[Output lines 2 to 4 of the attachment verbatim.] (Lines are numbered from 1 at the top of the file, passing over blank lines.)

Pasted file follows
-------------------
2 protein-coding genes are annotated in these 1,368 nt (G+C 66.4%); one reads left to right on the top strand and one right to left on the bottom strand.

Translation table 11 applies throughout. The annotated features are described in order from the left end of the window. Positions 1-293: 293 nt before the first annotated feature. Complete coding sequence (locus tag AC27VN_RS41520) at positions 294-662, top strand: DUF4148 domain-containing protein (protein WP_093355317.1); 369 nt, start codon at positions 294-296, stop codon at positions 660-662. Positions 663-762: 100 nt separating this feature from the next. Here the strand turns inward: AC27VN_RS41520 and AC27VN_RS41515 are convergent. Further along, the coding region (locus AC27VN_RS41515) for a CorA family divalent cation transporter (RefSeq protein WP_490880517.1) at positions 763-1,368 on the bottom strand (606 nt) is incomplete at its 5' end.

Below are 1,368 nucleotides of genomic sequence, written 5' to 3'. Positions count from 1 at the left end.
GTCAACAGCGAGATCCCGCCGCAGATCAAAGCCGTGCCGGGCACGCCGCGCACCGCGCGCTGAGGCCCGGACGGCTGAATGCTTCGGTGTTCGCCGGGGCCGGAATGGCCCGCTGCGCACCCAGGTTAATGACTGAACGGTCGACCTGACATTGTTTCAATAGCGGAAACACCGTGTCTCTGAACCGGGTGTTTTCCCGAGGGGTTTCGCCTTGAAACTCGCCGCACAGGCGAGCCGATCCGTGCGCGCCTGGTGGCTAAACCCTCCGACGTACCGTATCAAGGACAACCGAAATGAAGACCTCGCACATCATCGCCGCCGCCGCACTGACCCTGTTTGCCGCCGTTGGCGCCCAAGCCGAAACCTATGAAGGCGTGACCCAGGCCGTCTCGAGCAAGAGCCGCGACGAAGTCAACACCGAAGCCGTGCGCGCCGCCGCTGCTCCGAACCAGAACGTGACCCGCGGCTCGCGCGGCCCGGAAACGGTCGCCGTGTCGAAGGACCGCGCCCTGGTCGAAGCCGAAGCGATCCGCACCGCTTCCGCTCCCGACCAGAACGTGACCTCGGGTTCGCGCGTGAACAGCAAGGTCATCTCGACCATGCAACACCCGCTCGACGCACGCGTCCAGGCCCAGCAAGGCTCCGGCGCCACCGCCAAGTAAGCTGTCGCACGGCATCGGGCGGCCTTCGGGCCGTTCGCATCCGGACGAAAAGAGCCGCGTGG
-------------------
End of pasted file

Translation table 11 applies throughout. The annotated features are described in order from the left end of the window. Positions 1-293: 293 nt before the first annotated feature. Complete coding sequence (locus tag AC27VN_RS41520) at positions 294-662, top strand: DUF4148 domain-containing protein (protein WP_093355317.1); 369 nt, start codon at positions 294-296, stop codon at positions 660-662. Positions 663-762: 100 nt separating this feature from the next. Here the strand turns inward: AC27VN_RS41520 and AC27VN_RS41515 are convergent. Further along, the coding region (locus AC27VN_RS41515) for a CorA family divalent cation transporter (RefSeq protein WP_490880517.1) at positions 763-1,368 on the bottom strand (606 nt) is incomplete at its 5' end.

Below are 1,368 nucleotides of genomic sequence, written 5' to 3'. Positions count from 1 at the left end.
GTCAACAGCGAGATCCCGCCGCAGATCAAAGCCGTGCCGGGCACGCCGCGCACCGCGCGCTGAGGCCCGGACGGCTGAATGCTTCGGTGTTCGCCGGGGCCGGAATGGCCCGCTGCGCACCCAGGTTAATGACTGAACGGTCGACCTGACATTGTTTCAATAGCGGAAACACCGTGTCTCTGAACCGGGTGTTTTCCCGAGGGGTTTCGCCTTGAAACTCGCCGCACAGGCGAGCCGATCCGTGCGCGCCTGGTGGCTAAACCCTCCGACGTACCGTATCAAGGACAACCGAAATGAAGACCTCGCACATCATCGCCGCCGCCGCACTGACCCTGTTTGCCGCCGTTGGCGCCCAAGCCGAAACCTATGAAGGCGTGACCCAGGCCGTCTCGAGCAAGAGCCGCGACGAAGTCAACACCGAAGCCGTGCGCGCCGCCGCTGCTCCGAACCAGAACGTGACCCGCGGCTCGCGCGGCCCGGAAACGGTCGCCGTGTCGAAGGACCGCGCCCTGGTCGAAGCCGAAGCGATCCGCACCGCTTCCGCTCCCGACCAGAACGTGACCTCGGGTTCGCGCGTGAACAGCAAGGTCATCTCGACCATGCAACACCCGCTCGACGCACGCGTCCAGGCCCAGCAAGGCTCCGGCGCCACCGCCAAGTAAGCTGTCGCACGGCATCGGGCGGCCTTCGGGCCGTTCGCATCCGGACGAAAAGAGCCGCGTGG